Libyan Minister Accuses UN of Dividing Country

Abdullah Al-Senussi, the Intelligence Chief during the era of late leader Muammar Gaddafi
Abdullah Al-Senussi, the Intelligence Chief during the era of late leader Muammar Gaddafi

The Libyan Minister of Justice in the Parliament-designate government, Khaled Saad accused the United Nations Support Mission in Libya (UNSMIL) and “external parties,” which he did not name, of dividing the country.

In statements to Sputnik on Monday, Saad claimed that a number of countries and UNSMIL participated in the “division between the various political forces.”

“The international community has negatively participated in the internal division in Libya,” Saad said. “Not all countries have done so; but some countries were looking to profit from Libya… These countries recognize the governments loyal to them, and seek to achieve their interests,” he added.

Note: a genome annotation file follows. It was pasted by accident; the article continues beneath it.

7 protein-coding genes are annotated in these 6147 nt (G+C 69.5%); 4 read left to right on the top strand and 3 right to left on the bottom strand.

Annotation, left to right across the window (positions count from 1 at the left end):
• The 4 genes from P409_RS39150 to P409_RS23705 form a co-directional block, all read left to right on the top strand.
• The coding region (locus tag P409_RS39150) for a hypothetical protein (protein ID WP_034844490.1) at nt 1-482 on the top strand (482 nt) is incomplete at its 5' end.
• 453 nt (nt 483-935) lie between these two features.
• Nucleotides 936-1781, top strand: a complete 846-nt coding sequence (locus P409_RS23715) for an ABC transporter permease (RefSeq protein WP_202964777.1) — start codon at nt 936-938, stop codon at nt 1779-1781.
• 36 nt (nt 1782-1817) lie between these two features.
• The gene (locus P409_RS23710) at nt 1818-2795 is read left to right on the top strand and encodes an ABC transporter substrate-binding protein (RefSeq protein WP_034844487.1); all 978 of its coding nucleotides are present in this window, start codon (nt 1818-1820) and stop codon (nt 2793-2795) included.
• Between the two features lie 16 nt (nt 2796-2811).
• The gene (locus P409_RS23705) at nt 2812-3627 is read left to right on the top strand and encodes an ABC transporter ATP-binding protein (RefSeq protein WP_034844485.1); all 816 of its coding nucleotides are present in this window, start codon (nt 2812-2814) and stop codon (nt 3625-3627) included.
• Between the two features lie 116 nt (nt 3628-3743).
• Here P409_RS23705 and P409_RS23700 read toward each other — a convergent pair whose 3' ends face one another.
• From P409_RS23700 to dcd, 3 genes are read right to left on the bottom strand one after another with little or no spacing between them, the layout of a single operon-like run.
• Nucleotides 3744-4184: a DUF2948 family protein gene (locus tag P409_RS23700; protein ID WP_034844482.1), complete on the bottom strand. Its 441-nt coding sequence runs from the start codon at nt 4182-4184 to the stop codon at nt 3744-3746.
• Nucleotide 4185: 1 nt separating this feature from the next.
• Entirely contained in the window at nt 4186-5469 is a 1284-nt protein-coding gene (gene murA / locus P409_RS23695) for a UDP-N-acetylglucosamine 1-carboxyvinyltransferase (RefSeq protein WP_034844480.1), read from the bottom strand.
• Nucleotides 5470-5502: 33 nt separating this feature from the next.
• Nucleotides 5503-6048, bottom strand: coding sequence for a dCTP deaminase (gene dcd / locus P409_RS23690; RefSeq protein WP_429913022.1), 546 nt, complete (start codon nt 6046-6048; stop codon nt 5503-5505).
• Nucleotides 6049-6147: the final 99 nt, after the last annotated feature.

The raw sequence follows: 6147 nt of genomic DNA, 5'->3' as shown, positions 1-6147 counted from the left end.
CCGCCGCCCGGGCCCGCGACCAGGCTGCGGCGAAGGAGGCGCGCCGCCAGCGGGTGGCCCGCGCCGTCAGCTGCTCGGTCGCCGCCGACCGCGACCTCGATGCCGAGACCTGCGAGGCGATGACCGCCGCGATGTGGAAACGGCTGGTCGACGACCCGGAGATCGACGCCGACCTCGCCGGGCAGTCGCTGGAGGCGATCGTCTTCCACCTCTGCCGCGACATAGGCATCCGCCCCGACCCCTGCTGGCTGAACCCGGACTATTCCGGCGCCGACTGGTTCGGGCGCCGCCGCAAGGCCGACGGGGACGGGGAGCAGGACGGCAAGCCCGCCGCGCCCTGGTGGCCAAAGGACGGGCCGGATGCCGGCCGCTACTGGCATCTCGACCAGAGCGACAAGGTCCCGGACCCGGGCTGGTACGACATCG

He pointed out that UN diplomats “caused a lack of consensus among the Libyan parties.”

“The United Nations Mission sent many special envoys to Libya. In fact, many of them made unprecedented efforts to carry out reforms in Libya, form a unified government, and restore Libya’s sovereignty,” he noted. However, the Minister reaffirmed his belief that “the United Nations Mission deviated from the right track in many issues related to internal affairs.”

In September, the UN Secretary-General Antonio Guterres announced the appointment of former Senegalese minister and UN diplomat, Abdoulaye Bathily as the new UN Envoy to Libya.

Former Envoy, Jan Kubis resigned in November 2022, after 10 months on the job. A number of candidates proposed by Guterres were rejected either by Security Council members, Libya, or neighbouring countries.

After the resignation of Kubis, Guterres appointed veteran American diplomat, Stephanie Williams, a former UN deputy special representative in Libya, as his special adviser.

Libya has been mired in conflict for long stretches since Muammar Gaddafi was deposed and killed in a NATO-backed uprising in 2011. Plagued by divisions between competing institutions in the east and west, Libya remains split between rival forces, with two opposing executives in place since February.